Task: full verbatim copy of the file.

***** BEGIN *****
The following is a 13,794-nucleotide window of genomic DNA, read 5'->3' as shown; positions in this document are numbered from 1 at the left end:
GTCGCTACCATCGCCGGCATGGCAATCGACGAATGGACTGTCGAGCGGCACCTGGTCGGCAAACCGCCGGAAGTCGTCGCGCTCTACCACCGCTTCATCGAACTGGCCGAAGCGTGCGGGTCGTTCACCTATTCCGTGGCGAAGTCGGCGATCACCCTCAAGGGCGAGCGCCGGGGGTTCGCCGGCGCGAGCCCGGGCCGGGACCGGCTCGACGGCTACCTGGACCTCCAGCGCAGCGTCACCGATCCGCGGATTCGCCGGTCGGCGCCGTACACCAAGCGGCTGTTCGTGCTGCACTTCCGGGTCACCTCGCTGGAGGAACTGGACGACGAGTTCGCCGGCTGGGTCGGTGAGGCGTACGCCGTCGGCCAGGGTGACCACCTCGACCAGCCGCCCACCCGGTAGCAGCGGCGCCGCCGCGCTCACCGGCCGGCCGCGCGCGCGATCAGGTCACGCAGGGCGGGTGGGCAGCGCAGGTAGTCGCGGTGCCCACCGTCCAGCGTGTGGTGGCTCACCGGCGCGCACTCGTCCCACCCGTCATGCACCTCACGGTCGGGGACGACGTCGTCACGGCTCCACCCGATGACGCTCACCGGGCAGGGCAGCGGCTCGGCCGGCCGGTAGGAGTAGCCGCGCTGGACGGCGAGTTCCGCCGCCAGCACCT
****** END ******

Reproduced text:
The following is a 13,794-nucleotide window of genomic DNA, read 5'->3' as shown; positions in this document are numbered from 1 at the left end:
GTCGCTACCATCGCCGGCATGGCAATCGACGAATGGACTGTCGAGCGGCACCTGGTCGGCAAACCGCCGGAAGTCGTCGCGCTCTACCACCGCTTCATCGAACTGGCCGAAGCGTGCGGGTCGTTCACCTATTCCGTGGCGAAGTCGGCGATCACCCTCAAGGGCGAGCGCCGGGGGTTCGCCGGCGCGAGCCCGGGCCGGGACCGGCTCGACGGCTACCTGGACCTCCAGCGCAGCGTCACCGATCCGCGGATTCGCCGGTCGGCGCCGTACACCAAGCGGCTGTTCGTGCTGCACTTCCGGGTCACCTCGCTGGAGGAACTGGACGACGAGTTCGCCGGCTGGGTCGGTGAGGCGTACGCCGTCGGCCAGGGTGACCACCTCGACCAGCCGCCCACCCGGTAGCAGCGGCGCCGCCGCGCTCACCGGCCGGCCGCGCGCGCGATCAGGTCACGCAGGGCGGGTGGGCAGCGCAGGTAGTCGCGGTGCCCACCGTCCAGCGTGTGGTGGCTCACCGGCGCGCACTCGTCCCACCCGTCATGCACCTCACGGTCGGGGACGACGTCGTCACGGCTCCACCCGATGACGCTCACCGGGCAGGGCAGCGGCTCGGCCGGCCGGTAGGAGTAGCCGCGCTGGACGGCGAGTTCCGCCGCCAGCACCT